A Crichton music ministry and recording studio will be allowed to continue operating while it awaits City Council approval of a zoning change that was previously denied by the Planning Commission.

Councilmembers seemed supportive of the zoning change for Blue Magic Studio on Western Drive, but wanted to limit the property’s use in the future. To do so the council has to advertise the change before voting on it. The board voted to holdover a vote until Tuesday, Dec. 2.

The change would move the property from a business buffer zone, where recording studios aren’t allowed, to an area zoned for heavier business.

During a public hearing, Rodney Toomer, an employee of Blue Magic Studio, said the business was established to profit from professional recording, but a mentoring program aimed at keeping high school students in the area out of trouble is also a big part of it.

“Countless kids come to learn about production and music,” he said. “Whatever we need to do to keep this going, I think it would be a positive for the community.”

City planning staff and the Planning Commission denied approval of the zoning request because it represents spot zoning, which the city doesn’t normally approve, Planner Bert Hoffman told the council.

Hoffman also said it was discovered the studio didn’t have a business license and that the building wasn’t up to code. In addition to more space for parking, the studio might also have to add a bathroom.

“An architect and engineer would have to approve the soundproofing in order to them to get a business license, even if zoning is changed,” he said.

Councilman Fred Richardson, in whose district the studio sits, argued that if the industrial site across the street wasn’t required to provide handicapped parking, than he didn’t see why the recording studio would have to get up to code.

“We’re going to kidnap this one,” he said. “Mr. Big, Mr. Rich doesn’t have anywhere for the handicapped to park, but Ms. Little wants to get a studio going and you have to wake the dead. Let’s rock and roll.”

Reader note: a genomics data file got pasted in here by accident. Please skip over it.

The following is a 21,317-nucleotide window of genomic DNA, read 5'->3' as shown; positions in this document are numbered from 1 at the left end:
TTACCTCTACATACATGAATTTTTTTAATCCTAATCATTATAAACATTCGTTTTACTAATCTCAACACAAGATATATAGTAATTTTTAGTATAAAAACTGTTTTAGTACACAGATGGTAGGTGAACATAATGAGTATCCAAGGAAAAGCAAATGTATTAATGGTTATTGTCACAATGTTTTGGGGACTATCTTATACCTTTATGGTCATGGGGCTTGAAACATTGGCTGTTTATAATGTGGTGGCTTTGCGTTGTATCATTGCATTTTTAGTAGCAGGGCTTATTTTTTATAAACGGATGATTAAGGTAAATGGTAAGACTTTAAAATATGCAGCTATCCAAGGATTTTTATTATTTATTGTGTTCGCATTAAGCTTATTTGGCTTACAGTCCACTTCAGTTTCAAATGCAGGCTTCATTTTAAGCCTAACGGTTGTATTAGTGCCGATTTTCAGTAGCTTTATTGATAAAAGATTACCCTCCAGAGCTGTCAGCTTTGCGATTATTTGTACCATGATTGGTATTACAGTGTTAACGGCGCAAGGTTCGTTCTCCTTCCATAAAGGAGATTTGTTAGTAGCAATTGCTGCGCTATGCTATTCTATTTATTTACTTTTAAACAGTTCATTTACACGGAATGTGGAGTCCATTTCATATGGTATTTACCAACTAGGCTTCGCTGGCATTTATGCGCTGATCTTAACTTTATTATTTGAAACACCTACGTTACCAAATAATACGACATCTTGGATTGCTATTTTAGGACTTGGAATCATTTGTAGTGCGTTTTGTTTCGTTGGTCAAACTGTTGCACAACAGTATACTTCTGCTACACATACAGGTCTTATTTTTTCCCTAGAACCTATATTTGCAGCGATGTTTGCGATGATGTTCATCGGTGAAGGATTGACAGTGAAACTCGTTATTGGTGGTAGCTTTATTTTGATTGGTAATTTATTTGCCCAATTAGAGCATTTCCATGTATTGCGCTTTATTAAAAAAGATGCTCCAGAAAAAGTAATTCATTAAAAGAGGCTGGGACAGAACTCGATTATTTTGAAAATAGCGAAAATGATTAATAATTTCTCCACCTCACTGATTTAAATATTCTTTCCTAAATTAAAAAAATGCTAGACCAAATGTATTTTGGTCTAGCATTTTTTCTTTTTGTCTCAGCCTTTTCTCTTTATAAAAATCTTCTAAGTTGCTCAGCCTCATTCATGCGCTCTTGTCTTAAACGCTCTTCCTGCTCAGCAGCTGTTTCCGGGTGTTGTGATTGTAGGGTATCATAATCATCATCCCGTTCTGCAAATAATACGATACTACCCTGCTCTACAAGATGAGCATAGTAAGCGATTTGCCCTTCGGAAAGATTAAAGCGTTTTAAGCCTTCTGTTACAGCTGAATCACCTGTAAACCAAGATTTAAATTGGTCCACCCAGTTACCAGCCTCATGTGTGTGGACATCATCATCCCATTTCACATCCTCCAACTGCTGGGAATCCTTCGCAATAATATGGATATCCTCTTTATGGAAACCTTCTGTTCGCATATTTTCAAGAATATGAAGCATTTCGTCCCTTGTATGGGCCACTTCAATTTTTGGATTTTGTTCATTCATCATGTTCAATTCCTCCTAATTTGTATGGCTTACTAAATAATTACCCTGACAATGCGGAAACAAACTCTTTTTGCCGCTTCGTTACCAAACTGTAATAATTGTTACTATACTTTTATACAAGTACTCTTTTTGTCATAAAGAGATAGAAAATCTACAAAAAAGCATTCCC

Richardson said when considering the zoning change he looked at whether the studio was a detriment, or harmed anyone in the community. He said he found no harm and no detriment to allowing the studio to continue operating.

Councilmen John Williams and Levon Manzie said they supported Richardson on the issue. Councilman C.J. Small said he supported the studio, but asked Toomer to bring the building up to code. Toomer said they’d be willing to.

“Letting it go would be very detrimental to the community,” he said.

Councilwoman Bess Rich also seemed supportive, despite stating that she normally sides with staff on zoning issues. She initially suggested a requirement that the building only be allowed as either a studio or as a lighter buffer business.

While Hoffman said city staff initially responded to a complaint about noise coming from the studio via the city’s 311 system, Toomer said the studio has the blessing of many in the neighborhood. The studio has been operating for three years at 662 Western Drive.

In other business, the council approved an agreement with Tyler Technologies to upgrade the city’s software. The approval comes on the heels of news that the city’s 20-year-old server was hacked and city email accounts were used to send out spam, Mayor Sandy Stimpson said.

During his comment period at the meeting, Stimpson said the seven-day email outage resulting from the security breach highlights the importance of the agreement with Tyler Technologies and the need to continue to keep the city’s technology properly maintained.

• The council agreed to holdover for two weeks a vote on an amendment to the litter ordinance that would provide leniency to first-time offenders of the dumpster enclosure provision. The vote was held over to allow the administration to possibly tweak other portions of the ordinance. While the majority of the amended ordinance went into effect on Oct. 1, the dumpster provision is set to go into effect in March.

• The council voted 6-0 to set $41,000 as the appropriate price to vacate the city’s right-of-way on a piece of property at Airport and University boulevards. Councilwoman Bess Rich abstained because she said she didn’t feel there had been enough credence given to long-term planning.

• The council also approved a three-year, $309,000 contract with Johnson Controls for chiller service and maintenance at various facilities.

• The council approved paying $8,945 to Jim Bramblett Productions for the Mobile Police Department’s family intervention team’s “You Have a Choice” video. The council also approved $10,863 to Forward Consulting for more MPD crime prevention programs in the future.

• The council appointed John D. Hunter to the History Museum of Mobile Board.

• Councilman Williams presented city pins to the crew of Ladder 19 of the Mobile Fire-Rescue Department, after he said they helped save his life Oct. 10.

Williams said he was driving back from a council activity on Tanner Williams Road when he started to experience severe stomach pain. He went to an urgent care clinic and then Providence Hospital, before being released and driving home at about 5 p.m. He said while driving he began to lose consciousness, but was able to pull over and call for help.

Crewmembers with Ladder 19 responded and measured his blood pressure at 77/41. He told them he had been given morphine and they began to reverse it.

• Councilman Manzie said there would be an Administrative Services Committee meeting discussing council-appointed boards at 1 p.m. on Tuesday, Nov. 1.